Yours Isn't So Bad When You Read 6 Books About Dysfunctional Families

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Books that will make your own family feel just a little more normal!

Dysfuctional Families In Books

At some point or another, we all tend to think our families are dysfunctional, and maybe they are. Who am I to judge? I grew up in a very dysfunctional family and can totally relate! That's probably why reading books about dysfunctional families can actually be therapeutic and make you feel a little less alone in the world.

We read books for a variety of different reasons. We read nonfiction to learn something or use them for reference, we read science fiction and mystery novels to escape from the real world for a bit. But if you come from a dysfunctional family, reading a book about a dysfunctional family isn't exactly escapist. That's okay! Books about dysfunctional families don't have to be escapist for you to get something out of it besides entertainment. Being able to relate to what you're reading is an incredible feeling or, in the case of some of these novels, finding that some families are even more dysfunctional that yours can be incredibly freeing.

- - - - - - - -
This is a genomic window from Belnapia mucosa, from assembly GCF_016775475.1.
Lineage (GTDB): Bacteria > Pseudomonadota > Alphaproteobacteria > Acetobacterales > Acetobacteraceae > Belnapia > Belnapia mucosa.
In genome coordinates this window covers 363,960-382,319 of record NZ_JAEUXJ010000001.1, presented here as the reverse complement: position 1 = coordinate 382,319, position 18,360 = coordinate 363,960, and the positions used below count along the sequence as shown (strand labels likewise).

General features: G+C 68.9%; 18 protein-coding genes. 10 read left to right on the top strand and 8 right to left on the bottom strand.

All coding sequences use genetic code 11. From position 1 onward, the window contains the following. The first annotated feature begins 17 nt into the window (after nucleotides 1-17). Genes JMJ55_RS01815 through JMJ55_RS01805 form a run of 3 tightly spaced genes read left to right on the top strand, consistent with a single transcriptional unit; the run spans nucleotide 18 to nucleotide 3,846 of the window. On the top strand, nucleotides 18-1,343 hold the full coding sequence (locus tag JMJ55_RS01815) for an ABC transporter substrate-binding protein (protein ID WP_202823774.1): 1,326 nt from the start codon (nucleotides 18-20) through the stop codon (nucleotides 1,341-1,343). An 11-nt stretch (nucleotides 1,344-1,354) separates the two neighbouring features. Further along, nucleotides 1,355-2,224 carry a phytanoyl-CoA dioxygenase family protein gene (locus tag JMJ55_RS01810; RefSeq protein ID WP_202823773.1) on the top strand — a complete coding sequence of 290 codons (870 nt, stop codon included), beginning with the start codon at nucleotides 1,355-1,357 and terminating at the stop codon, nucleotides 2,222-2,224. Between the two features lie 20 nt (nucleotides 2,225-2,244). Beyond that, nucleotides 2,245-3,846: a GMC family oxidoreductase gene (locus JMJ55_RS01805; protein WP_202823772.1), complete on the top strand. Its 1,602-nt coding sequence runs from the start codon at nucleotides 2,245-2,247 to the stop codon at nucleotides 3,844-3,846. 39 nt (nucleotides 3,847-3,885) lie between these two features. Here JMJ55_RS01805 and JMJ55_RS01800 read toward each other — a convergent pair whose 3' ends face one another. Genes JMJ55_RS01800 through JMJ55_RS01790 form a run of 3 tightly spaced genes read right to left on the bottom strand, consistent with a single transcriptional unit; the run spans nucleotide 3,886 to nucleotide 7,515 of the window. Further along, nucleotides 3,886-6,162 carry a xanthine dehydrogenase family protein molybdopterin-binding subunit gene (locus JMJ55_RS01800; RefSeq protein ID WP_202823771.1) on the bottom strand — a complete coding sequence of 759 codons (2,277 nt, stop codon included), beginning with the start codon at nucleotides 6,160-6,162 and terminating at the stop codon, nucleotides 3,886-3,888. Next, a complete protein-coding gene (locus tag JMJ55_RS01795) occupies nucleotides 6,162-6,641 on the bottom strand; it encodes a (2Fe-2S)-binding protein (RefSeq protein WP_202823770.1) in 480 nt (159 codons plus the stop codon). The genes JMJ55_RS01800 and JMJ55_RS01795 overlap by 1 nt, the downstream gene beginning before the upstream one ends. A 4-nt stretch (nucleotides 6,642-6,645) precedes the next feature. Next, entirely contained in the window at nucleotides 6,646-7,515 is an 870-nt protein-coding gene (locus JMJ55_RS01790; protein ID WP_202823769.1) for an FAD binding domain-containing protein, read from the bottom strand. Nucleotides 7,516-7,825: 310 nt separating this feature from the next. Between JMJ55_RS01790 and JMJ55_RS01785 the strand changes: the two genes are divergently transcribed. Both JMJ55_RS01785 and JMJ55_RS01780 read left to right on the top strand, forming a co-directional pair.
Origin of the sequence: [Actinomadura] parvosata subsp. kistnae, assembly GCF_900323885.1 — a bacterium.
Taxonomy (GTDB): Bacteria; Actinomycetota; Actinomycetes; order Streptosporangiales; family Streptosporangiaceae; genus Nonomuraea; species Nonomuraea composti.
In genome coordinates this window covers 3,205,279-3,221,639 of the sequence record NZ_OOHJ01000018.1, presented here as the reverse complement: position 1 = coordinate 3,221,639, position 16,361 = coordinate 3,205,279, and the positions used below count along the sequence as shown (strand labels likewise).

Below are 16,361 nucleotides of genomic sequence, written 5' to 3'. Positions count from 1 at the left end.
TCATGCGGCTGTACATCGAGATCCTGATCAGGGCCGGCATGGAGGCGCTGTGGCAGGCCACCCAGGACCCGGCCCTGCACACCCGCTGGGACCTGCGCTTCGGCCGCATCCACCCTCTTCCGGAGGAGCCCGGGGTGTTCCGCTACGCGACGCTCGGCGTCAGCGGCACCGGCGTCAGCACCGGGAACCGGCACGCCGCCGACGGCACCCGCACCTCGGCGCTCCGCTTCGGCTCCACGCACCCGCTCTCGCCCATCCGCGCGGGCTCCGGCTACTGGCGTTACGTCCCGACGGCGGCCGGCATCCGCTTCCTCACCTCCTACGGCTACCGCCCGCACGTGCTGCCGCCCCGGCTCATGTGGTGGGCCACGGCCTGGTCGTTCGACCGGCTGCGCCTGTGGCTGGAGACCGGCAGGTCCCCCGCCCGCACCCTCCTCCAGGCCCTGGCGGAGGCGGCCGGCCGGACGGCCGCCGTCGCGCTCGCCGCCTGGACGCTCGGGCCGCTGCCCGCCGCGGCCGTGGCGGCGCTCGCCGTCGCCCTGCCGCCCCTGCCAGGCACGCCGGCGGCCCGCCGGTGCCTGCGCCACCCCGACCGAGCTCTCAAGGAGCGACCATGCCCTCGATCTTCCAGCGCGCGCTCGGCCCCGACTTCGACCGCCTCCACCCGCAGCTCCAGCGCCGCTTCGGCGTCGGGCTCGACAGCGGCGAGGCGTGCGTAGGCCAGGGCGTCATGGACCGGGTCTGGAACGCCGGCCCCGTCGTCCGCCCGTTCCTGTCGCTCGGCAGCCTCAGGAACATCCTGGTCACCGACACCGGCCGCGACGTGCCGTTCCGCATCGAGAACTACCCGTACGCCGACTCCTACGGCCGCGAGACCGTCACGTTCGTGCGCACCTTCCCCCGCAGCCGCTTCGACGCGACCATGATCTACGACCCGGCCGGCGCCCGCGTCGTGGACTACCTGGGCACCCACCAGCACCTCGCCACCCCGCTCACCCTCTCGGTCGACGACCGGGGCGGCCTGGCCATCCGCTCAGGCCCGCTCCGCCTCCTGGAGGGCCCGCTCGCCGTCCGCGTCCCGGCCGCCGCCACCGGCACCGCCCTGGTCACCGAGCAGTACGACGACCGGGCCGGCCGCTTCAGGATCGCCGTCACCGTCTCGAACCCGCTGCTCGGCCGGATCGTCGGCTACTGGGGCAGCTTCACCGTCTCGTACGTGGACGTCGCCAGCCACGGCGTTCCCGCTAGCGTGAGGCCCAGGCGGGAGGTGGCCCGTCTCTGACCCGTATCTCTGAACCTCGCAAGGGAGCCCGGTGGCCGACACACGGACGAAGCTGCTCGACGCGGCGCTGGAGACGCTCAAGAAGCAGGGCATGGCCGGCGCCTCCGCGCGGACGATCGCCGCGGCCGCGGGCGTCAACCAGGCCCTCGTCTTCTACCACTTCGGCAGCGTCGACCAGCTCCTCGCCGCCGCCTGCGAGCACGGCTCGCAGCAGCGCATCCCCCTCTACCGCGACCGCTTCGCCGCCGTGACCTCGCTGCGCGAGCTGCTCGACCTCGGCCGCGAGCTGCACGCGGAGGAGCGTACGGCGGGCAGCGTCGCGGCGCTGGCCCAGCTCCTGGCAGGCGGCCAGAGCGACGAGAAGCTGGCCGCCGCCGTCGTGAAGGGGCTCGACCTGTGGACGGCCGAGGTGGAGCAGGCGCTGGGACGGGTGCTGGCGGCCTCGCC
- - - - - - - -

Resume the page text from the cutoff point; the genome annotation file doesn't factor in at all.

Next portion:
1. We Have Always Lived in the Castle by Shirley Jackson

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We Have Always Lived in the Castle, Shirley Jackson's last novel before her death, is about the Blackwoods, a well-off family living in a small village. Six years before the beginning of the novel, four members of the Blackwood family - three adults and a child - died during dinner after arsenic was put in the sugar they sprinkled on their blackberries that night. Constance, oldest child, didn't eat sugar and always prepared the meals, was charged with their deaths but acquitted. After that, the village ostracized Constance, her sister Mericat, who was sent to bed without dinner, and their uncle Julian, who was poisoned but survived.

The codependent relationship between Constance and Mericat, the jealousy Mericat expresses when cousin Charles comes to visit and his subsequent schemes toward the family fortune, and Uncle Julian's need to remember detail of "that night" create a very strange dynamic between the remaining members of the Blackwood family.

2. My Sister, the Serial Killer by Oyinkan Braithwaite

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The family dysfunction is right in the title of Oyinkan Braithwaite's novel, My Sister, the Serial Killer. Korede has always been overshadowed by her younger sister, Ayoola. She's the favorite, the beautiful one. The murderous one. And now her third boyfriend is dead. Ayoola gets her sister involved when she asks Korede to help her clean up a bloody crime scene. Being a nurse, Korede knows the best ways to clean up blood. She's also very aware of the fact that, after three kills, her sister is officially a serial killer.

After the doctor Korede is in love with asks for Ayoola's number, Korede is forced to deal with the person her sister has become and the extent she's will to go to protect her. "Fraternal loyalty collides with sibling rivalry, and one of these women is deadly with a knife."